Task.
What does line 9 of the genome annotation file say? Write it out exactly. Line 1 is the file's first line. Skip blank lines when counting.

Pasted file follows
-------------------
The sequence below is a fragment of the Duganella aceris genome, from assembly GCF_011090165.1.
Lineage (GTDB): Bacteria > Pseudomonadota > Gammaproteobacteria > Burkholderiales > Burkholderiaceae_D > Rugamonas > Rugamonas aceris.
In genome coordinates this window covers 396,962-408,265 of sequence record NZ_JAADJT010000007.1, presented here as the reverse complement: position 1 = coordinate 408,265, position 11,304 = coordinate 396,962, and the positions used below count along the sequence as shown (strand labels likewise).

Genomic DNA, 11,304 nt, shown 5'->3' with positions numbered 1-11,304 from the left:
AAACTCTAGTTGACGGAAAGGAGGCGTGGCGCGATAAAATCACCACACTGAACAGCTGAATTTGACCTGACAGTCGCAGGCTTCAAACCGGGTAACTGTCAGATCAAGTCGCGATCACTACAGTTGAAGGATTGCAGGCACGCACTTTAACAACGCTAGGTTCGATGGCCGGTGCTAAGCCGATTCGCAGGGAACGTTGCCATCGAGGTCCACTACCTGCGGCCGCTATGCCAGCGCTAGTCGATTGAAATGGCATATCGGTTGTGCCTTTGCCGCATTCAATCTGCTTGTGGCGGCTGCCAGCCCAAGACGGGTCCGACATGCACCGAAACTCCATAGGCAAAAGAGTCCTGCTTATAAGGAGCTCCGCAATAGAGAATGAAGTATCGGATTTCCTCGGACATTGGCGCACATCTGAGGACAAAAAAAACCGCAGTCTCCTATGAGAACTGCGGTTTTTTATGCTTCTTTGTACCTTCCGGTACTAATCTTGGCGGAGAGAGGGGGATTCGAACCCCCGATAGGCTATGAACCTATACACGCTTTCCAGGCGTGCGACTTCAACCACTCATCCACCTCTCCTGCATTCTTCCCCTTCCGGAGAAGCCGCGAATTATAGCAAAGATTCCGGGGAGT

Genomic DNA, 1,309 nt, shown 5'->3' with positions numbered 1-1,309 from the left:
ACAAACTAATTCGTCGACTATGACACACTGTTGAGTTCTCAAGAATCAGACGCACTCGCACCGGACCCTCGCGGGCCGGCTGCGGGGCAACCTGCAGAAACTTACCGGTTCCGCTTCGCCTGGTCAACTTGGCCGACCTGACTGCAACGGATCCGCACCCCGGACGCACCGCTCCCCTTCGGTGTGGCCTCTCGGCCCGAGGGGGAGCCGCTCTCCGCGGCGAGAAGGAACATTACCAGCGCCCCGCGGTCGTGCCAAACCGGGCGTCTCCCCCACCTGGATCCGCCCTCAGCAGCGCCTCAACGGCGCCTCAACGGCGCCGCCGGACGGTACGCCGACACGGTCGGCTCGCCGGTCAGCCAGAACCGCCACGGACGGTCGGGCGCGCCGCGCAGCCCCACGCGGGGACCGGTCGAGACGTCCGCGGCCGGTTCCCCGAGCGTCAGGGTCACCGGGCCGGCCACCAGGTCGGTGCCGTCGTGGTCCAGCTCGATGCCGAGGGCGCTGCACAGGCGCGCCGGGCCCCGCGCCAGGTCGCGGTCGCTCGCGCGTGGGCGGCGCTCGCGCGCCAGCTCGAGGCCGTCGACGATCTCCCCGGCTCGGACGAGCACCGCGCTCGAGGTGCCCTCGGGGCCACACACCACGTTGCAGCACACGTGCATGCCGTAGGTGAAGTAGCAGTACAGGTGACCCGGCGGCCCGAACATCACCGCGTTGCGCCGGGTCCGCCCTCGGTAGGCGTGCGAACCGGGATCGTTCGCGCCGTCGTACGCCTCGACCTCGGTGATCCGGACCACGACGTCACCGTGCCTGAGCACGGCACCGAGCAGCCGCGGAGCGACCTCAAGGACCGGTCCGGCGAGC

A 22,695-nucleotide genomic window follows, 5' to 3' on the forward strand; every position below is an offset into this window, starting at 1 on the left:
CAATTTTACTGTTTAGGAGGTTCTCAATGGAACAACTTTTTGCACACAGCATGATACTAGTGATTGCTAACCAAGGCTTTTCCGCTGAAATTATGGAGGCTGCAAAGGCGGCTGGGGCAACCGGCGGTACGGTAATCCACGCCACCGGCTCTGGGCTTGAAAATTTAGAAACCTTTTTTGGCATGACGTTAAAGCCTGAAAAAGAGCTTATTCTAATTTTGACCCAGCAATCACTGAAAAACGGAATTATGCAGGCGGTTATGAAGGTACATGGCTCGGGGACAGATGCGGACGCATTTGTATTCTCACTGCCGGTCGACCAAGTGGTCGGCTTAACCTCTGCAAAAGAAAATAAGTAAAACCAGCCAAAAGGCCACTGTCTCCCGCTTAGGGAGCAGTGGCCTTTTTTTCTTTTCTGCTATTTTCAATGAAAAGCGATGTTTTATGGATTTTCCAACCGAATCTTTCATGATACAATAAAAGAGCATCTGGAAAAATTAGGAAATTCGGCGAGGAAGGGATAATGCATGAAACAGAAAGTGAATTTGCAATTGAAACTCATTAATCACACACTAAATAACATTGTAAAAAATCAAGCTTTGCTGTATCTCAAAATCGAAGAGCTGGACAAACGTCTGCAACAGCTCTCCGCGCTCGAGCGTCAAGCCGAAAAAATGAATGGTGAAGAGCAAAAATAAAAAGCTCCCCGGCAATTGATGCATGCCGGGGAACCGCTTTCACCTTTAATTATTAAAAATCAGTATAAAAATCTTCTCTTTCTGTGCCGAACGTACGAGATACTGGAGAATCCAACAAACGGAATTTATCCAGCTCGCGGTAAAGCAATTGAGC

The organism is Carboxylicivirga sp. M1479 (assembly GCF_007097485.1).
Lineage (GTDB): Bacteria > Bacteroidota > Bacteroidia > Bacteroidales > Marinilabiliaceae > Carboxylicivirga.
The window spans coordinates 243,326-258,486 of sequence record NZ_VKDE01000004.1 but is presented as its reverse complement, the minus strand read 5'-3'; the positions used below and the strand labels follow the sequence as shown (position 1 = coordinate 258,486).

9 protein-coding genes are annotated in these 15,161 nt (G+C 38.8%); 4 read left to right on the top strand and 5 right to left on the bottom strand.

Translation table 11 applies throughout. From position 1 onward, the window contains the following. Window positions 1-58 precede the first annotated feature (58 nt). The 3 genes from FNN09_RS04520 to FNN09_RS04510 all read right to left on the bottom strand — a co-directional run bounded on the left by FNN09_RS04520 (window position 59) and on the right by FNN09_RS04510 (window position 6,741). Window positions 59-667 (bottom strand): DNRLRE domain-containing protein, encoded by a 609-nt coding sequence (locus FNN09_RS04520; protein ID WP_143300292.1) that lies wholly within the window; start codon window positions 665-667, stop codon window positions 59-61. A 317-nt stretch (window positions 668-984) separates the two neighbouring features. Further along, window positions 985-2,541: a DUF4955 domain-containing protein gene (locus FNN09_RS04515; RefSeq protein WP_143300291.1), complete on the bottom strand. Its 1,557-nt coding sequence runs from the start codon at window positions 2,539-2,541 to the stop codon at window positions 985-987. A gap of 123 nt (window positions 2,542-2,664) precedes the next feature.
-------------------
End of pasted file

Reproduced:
CAATTTTACTGTTTAGGAGGTTCTCAATGGAACAACTTTTTGCACACAGCATGATACTAGTGATTGCTAACCAAGGCTTTTCCGCTGAAATTATGGAGGCTGCAAAGGCGGCTGGGGCAACCGGCGGTACGGTAATCCACGCCACCGGCTCTGGGCTTGAAAATTTAGAAACCTTTTTTGGCATGACGTTAAAGCCTGAAAAAGAGCTTATTCTAATTTTGACCCAGCAATCACTGAAAAACGGAATTATGCAGGCGGTTATGAAGGTACATGGCTCGGGGACAGATGCGGACGCATTTGTATTCTCACTGCCGGTCGACCAAGTGGTCGGCTTAACCTCTGCAAAAGAAAATAAGTAAAACCAGCCAAAAGGCCACTGTCTCCCGCTTAGGGAGCAGTGGCCTTTTTTTCTTTTCTGCTATTTTCAATGAAAAGCGATGTTTTATGGATTTTCCAACCGAATCTTTCATGATACAATAAAAGAGCATCTGGAAAAATTAGGAAATTCGGCGAGGAAGGGATAATGCATGAAACAGAAAGTGAATTTGCAATTGAAACTCATTAATCACACACTAAATAACATTGTAAAAAATCAAGCTTTGCTGTATCTCAAAATCGAAGAGCTGGACAAACGTCTGCAACAGCTCTCCGCGCTCGAGCGTCAAGCCGAAAAAATGAATGGTGAAGAGCAAAAATAAAAAGCTCCCCGGCAATTGATGCATGCCGGGGAACCGCTTTCACCTTTAATTATTAAAAATCAGTATAAAAATCTTCTCTTTCTGTGCCGAACGTACGAGATACTGGAGAATCCAACAAACGGAATTTATCCAGCTCGCGGTAAAGCAATTGAGC